To Be or Not To Be? How to Handle Cutting Amenities During COVID-19

Amenities have been a hot topic of discussion among apartment residents in online reviews. Residents are most outraged about the lack of rent concessions or reimbursement despite the amenities being closed for several months. Yet others are upset about rent increases, even though most amenities are off-limits or have opened with social distancing restrictions. Some residents have expressed that they have chosen not to renew their leases because of the “management’s handling of the pandemic.”

Residents are also frustrated about the mixed messaging or lack of communication about plans to open amenities, especially the pool. Property teams can find themselves in a catch-22 situation where they are bound to get criticism in either case—whether they open the amenities with new social distancing guidelines or do not open them at all.

Amenities, Reimbursement, and Rent Increases

There has been an outpouring of complaints regarding properties not reimbursing the amenity fee or offering a rent credit or rent discount, despite amenities being closed for several months. Some residents have expressed that they were “promised” reimbursement, but nothing has come through. Some mention that other apartments have reimbursed their residents, but their community has not.

Residents are most upset when they see a rent increase in a time when they do not have access to any of the amenities. Some have opted not to renew their leases for this reason. The irony is that the rent increase that drives away some residents is also often necessary to better serve residents, even when the amenities remain closed.

“Rent increases allow us to accentuate our service, enhance the community grounds and features, and add more events,” shares Maureen Lannon, senior vice president of marketing for Pierce Education Properties.In consideration of the current scenario, we have kept our rent increases minimal. While some amenities are closed for the benefit of all residents, we are continuously looking for better ways to service our residents.”

Susan Goff, director of brand management at Highmark Residential, advises property teams to strategically communicate the “value” of living in a community by focusing on a “good offense.” She explains, “A good offense is your best defense on this one; we are all underwhelmed and overwhelmed at the same time. Focus on the services you can still provide, such as adding nice touches like handwritten notes attached to the air filter you are dropping off. Keeping your residents engaged with your caring team, with each other, and the neighborhood through virtual events, contests, and continuous communication, both serious/direct and playful/general across various platforms and methods, will remind them that we are all human and we can only control so much, but also that we do care.”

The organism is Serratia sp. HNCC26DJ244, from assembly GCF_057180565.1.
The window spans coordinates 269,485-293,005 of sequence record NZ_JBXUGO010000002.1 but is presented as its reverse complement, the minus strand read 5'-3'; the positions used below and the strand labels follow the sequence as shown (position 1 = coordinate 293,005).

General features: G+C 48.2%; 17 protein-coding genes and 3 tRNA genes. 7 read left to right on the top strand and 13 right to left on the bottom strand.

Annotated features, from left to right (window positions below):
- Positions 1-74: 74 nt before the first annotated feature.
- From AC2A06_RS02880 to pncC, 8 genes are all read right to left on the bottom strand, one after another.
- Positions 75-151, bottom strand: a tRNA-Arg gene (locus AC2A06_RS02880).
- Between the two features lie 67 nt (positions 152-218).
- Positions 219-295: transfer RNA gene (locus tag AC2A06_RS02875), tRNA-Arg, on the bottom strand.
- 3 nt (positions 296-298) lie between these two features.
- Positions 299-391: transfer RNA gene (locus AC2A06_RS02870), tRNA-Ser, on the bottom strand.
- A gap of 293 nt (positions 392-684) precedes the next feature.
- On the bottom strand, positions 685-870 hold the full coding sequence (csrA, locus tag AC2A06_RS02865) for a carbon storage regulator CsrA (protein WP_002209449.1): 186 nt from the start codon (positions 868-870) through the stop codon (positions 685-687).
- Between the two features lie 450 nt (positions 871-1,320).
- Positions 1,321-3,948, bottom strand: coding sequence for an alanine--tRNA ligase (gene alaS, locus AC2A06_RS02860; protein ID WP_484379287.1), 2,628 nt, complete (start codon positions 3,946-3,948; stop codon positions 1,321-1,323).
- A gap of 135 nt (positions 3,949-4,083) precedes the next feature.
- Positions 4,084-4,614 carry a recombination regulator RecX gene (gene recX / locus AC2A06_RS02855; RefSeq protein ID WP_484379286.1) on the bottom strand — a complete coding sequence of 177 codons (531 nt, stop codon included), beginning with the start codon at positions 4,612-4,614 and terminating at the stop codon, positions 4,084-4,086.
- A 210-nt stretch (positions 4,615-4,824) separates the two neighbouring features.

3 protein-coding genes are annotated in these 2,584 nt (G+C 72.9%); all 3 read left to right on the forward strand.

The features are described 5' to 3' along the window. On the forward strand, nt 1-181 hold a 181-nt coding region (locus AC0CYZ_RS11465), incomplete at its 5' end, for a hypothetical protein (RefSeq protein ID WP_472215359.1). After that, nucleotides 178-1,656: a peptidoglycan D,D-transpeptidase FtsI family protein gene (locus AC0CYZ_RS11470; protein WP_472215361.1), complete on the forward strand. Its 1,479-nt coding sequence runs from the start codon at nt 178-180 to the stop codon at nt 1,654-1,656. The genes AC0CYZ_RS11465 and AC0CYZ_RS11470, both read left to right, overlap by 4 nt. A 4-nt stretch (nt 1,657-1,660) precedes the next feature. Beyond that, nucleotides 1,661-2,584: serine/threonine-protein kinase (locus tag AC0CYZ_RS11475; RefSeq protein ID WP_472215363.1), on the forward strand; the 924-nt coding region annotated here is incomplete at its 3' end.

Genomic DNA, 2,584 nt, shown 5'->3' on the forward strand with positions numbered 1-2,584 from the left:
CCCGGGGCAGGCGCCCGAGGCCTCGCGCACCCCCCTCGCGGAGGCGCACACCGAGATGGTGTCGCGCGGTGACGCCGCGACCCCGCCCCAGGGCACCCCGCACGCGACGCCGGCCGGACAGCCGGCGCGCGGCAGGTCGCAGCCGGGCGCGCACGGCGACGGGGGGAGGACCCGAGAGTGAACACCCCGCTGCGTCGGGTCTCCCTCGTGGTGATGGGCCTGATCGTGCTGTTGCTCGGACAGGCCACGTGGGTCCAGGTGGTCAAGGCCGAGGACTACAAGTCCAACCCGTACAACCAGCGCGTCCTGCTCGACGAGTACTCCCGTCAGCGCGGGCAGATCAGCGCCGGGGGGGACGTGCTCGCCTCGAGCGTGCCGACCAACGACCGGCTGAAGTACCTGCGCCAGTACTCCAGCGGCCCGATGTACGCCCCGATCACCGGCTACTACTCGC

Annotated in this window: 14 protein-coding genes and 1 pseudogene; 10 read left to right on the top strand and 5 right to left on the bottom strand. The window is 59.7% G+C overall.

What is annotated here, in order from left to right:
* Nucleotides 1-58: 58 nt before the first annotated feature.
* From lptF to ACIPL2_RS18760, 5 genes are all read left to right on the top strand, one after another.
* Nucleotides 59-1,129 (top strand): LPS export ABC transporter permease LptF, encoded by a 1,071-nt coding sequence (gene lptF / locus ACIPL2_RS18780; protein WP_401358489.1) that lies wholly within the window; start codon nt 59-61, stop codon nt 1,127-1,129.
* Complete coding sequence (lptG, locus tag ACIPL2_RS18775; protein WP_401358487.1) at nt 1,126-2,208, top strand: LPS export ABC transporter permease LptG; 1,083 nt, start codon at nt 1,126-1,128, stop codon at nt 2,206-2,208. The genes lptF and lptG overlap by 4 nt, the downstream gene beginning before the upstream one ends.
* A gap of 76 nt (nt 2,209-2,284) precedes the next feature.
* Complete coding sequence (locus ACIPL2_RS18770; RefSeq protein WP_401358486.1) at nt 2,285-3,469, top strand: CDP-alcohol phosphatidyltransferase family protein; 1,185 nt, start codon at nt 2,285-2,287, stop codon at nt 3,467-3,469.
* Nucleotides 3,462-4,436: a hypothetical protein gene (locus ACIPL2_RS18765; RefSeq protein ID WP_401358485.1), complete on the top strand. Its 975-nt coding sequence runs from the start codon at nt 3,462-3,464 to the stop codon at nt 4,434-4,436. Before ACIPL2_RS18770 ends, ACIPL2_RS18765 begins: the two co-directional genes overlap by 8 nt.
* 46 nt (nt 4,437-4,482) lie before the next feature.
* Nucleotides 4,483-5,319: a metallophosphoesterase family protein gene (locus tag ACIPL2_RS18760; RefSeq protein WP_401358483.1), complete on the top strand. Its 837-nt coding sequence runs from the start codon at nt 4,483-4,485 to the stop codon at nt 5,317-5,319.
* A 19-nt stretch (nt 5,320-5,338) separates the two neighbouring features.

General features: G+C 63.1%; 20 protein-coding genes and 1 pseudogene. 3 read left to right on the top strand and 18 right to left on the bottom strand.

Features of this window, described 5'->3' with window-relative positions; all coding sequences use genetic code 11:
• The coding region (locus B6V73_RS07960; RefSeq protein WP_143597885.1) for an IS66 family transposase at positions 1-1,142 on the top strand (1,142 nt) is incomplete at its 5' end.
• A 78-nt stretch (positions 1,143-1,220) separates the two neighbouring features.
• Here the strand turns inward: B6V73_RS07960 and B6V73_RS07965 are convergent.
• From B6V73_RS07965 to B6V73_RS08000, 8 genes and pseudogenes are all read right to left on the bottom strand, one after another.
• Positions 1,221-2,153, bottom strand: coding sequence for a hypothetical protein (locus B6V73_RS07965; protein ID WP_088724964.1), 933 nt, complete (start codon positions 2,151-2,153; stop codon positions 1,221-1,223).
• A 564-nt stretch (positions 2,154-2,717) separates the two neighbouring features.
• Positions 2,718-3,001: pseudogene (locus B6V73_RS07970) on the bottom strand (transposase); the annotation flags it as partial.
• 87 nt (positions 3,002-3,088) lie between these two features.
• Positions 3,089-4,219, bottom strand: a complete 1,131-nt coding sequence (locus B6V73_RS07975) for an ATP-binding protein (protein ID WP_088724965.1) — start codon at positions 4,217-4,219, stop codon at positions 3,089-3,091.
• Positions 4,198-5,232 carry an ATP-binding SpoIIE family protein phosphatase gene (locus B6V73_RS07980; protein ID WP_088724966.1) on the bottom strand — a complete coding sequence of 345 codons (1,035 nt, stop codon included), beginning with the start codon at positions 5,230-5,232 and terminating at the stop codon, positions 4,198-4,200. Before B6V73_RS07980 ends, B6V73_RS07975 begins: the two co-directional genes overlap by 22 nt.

“We are ‘in this together,’ and if we convey that through our offense, we can ultimately curtail the sense of underwhelming value,” Goff adds.

Too Soon/Too Late

Residents have mixed feelings about opening amenities. Some reviewers accuse the management of not caring about their safety by opening the amenities too soon, which may lead to communitywide spread of the virus.

Goff emphasizes the need for transparency and accountability to manage resident relations during the pandemic. “I know ‘transparency’ is a word that has worn down tread, but I do believe it is key. While state and local mandates and CDC recommendations are factors that help us arrive to a decision, we ultimately make the decision to act responsibly for our residents as well as our employees, and our accountability for how we implement those restrictions needs to be evident in the response,” Goff explains.

Others have shared that despite their cities or states lifting restrictions and being in “Phase 3” of opening, their community has not opened the pool or other amenities. Some residents are imploring prospective residents to “not rent here” because most of the amenities are closed. Upset residents are quick to applaud competition for making amenities accessible to their residents.

Lannon advises property teams to counter this negativity by apologizing and encouraging residents to share what they would like to see while the amenities are closed. Pierce is offering more virtual events such as yoga, dance contests, lunch on the go, outside study areas, and weight training in the apartments. “We will get through this together, and we appreciate your patience as this pandemic is upon us” is often the message Lannon communicates to her residents.